Patellar Luxation-A joint condition in which kneecaps dislocate. This is very painful for your dog and expensive to correct. This is a common complication among many small breed dogs.
Legg-Calvé-Perthes syndrome- A disease seen in varying degrees in many small breed dogs. It's degenerative and leads to bone loss and collapse of the hip joint which is obviously painful. Early treatment can help to prevent degenerative arthritis.
Hypothyroidism is a condition of the thyroid gland seen often in IG's. It can cause weight gain, hair loss and scaly skin.
Progressive Retinal Atrophy is a condition affecting the eyes of many Iggies. Often called night-blindness, it becomes far more serious as the disease progresses.
Leg Fractures are common in Iggies. They younger the dog, the more true this becomes. This dog is super fast and very athletic and agile. Please take our advice about the pet steps seriously to help cut down on the risk of accidents. Hard, slippery floors are not the most ideal for this fearless little dog.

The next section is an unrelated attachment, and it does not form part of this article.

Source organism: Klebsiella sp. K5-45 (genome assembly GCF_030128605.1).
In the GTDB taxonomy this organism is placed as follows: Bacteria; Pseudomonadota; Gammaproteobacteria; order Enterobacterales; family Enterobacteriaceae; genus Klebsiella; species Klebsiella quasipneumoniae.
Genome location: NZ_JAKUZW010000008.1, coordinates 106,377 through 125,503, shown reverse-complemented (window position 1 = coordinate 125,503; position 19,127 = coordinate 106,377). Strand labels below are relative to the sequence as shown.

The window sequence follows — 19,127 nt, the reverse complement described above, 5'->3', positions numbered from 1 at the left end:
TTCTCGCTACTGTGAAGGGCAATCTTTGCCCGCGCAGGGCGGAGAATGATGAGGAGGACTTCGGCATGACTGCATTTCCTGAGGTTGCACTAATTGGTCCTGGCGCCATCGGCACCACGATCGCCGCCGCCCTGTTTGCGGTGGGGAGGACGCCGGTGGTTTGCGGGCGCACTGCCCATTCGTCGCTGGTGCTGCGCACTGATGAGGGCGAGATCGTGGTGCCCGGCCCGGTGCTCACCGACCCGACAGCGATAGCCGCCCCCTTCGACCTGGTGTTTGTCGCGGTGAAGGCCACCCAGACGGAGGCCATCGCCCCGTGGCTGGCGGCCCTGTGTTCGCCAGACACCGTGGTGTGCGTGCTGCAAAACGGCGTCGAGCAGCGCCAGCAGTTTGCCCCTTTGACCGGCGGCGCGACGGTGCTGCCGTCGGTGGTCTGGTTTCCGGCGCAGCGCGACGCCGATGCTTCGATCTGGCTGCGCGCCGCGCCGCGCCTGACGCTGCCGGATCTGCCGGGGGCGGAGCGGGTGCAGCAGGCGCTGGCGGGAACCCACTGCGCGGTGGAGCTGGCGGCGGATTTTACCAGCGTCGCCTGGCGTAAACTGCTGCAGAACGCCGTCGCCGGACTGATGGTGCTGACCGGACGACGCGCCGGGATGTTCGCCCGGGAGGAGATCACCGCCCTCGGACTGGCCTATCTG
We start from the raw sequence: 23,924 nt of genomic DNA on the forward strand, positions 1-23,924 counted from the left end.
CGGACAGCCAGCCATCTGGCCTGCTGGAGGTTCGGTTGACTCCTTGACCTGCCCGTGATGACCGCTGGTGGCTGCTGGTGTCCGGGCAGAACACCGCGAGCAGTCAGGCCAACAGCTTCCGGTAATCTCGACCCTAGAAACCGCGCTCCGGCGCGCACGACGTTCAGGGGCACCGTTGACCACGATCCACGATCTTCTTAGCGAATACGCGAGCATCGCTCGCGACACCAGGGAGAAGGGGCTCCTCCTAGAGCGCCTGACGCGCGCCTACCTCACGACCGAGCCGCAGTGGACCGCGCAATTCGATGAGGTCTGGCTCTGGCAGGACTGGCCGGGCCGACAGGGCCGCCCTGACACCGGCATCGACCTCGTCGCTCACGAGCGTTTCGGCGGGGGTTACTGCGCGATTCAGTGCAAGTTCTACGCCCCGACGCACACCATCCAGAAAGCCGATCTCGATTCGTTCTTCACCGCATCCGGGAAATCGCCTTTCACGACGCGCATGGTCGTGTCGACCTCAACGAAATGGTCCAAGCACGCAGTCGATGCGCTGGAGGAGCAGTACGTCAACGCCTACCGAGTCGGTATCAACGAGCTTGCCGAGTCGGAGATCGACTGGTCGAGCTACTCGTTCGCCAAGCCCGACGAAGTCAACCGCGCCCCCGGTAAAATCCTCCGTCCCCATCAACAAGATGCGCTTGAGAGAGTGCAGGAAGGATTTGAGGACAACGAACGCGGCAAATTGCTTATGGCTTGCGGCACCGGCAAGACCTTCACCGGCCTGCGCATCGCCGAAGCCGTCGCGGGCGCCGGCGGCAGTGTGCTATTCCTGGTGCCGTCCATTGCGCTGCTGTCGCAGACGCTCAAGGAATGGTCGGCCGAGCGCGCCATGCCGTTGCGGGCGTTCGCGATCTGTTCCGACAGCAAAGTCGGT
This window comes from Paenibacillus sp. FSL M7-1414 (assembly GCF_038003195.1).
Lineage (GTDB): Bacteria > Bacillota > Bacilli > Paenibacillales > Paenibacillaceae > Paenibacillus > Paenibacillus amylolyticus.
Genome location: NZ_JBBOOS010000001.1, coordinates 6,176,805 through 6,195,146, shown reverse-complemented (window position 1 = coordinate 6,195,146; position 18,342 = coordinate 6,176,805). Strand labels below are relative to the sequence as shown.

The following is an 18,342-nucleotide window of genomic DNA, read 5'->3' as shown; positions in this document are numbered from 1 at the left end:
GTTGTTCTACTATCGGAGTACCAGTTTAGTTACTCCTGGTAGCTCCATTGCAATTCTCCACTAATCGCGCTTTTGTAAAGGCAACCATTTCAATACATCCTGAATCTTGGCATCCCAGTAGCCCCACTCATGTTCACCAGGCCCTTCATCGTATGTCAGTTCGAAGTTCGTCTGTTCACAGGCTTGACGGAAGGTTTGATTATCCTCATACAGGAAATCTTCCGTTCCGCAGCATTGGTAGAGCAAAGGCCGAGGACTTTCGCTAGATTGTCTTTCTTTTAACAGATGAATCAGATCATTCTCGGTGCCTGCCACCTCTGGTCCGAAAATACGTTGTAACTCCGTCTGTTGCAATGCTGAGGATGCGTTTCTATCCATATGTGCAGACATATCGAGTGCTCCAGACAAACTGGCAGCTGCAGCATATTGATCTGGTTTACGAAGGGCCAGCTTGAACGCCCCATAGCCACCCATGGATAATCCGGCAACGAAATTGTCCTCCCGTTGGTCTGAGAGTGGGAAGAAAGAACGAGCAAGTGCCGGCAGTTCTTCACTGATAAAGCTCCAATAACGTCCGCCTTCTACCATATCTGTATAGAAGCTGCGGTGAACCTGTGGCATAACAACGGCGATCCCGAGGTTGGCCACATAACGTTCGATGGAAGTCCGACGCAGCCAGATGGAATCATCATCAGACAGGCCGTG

Submit a favorite picture (or two) of your dog and we'll feature him on our upcoming IG Picture Page!
For more than 7 years (which is pretty old for a dog in a puppy mill),
Lily lived as a breeding dog in a tiny wire cage. She never walked on
grass, she was never shown basic human compassion, she never saw the
light of day, let alone a vet...
In fact, although she suffered from several medical conditions including a chest full of mammary tumors, a mouth that had literally rotted to point that she was completely missing her lower jaw, she was still being bred...